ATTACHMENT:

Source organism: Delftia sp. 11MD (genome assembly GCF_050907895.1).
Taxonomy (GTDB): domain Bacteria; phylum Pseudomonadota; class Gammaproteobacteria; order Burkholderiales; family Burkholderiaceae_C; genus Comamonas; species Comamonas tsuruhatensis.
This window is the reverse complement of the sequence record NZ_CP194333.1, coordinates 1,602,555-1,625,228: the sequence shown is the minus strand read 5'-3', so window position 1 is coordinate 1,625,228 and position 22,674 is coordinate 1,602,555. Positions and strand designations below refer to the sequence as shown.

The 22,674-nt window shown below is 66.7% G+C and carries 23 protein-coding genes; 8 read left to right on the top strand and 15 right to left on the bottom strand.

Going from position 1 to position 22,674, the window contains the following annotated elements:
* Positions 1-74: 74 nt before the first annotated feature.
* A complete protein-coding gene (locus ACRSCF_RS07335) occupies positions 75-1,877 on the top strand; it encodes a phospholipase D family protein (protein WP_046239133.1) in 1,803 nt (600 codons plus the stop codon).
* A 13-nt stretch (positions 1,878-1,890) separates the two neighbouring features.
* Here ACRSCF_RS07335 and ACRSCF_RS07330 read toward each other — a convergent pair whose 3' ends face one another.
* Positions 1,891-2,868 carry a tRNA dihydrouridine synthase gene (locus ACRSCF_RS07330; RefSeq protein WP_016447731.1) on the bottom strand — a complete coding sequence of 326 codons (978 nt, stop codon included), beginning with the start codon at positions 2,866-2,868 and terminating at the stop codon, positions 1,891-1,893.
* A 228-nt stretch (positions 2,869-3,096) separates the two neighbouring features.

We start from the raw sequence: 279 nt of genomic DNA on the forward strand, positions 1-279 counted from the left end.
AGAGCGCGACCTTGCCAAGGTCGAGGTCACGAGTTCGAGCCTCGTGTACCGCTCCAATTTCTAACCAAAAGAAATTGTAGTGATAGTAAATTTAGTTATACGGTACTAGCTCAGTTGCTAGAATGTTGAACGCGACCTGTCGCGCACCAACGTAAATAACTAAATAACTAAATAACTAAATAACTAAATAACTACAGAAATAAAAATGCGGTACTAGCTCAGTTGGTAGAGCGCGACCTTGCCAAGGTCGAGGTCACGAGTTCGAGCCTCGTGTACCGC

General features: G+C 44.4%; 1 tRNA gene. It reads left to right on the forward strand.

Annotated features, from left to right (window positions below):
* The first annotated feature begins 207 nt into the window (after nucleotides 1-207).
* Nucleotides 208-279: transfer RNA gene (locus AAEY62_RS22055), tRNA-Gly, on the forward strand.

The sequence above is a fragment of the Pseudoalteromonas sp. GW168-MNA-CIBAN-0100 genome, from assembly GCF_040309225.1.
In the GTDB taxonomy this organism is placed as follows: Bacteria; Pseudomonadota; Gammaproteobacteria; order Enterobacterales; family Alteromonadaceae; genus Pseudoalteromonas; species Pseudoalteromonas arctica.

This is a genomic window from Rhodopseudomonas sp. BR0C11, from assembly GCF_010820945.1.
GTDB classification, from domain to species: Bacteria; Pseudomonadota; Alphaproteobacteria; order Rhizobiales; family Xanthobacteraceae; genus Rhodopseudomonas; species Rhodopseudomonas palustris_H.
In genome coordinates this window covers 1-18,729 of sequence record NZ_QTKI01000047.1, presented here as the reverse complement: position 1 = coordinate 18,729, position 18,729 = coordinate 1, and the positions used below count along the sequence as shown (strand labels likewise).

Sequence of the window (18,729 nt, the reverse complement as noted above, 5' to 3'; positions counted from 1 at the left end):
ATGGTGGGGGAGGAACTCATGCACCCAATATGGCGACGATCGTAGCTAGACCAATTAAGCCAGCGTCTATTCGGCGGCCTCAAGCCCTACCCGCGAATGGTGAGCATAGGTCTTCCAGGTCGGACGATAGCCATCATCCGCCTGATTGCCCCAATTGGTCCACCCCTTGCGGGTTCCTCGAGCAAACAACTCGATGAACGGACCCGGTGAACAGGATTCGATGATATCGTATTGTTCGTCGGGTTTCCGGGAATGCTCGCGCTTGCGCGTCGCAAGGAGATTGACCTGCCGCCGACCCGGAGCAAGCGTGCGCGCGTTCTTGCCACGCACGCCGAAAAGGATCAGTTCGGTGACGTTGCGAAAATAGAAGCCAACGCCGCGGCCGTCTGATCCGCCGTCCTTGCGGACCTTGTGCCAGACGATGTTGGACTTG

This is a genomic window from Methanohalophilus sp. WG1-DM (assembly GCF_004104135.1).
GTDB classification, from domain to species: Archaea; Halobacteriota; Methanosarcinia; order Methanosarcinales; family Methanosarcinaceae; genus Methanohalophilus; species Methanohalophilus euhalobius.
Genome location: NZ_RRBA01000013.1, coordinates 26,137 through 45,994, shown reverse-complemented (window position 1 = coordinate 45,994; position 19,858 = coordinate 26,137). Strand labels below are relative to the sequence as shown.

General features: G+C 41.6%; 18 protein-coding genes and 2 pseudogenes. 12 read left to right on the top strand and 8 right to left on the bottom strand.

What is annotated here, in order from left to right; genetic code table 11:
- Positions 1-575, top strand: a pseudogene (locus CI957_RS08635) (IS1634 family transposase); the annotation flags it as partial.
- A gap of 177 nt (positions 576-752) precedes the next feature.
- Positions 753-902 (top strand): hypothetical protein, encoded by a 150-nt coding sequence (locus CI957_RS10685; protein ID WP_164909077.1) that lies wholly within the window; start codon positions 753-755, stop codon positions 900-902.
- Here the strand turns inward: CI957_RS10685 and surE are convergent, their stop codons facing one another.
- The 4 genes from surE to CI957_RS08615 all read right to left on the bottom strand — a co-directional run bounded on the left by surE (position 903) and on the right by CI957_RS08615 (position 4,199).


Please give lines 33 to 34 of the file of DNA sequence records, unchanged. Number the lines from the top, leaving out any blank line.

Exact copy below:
- Here the strand turns inward: CI957_RS10685 and surE are convergent, their stop codons facing one another.
- The 4 genes from surE to CI957_RS08615 all read right to left on the bottom strand — a co-directional run bounded on the left by surE (position 903) and on the right by CI957_RS08615 (position 4,199).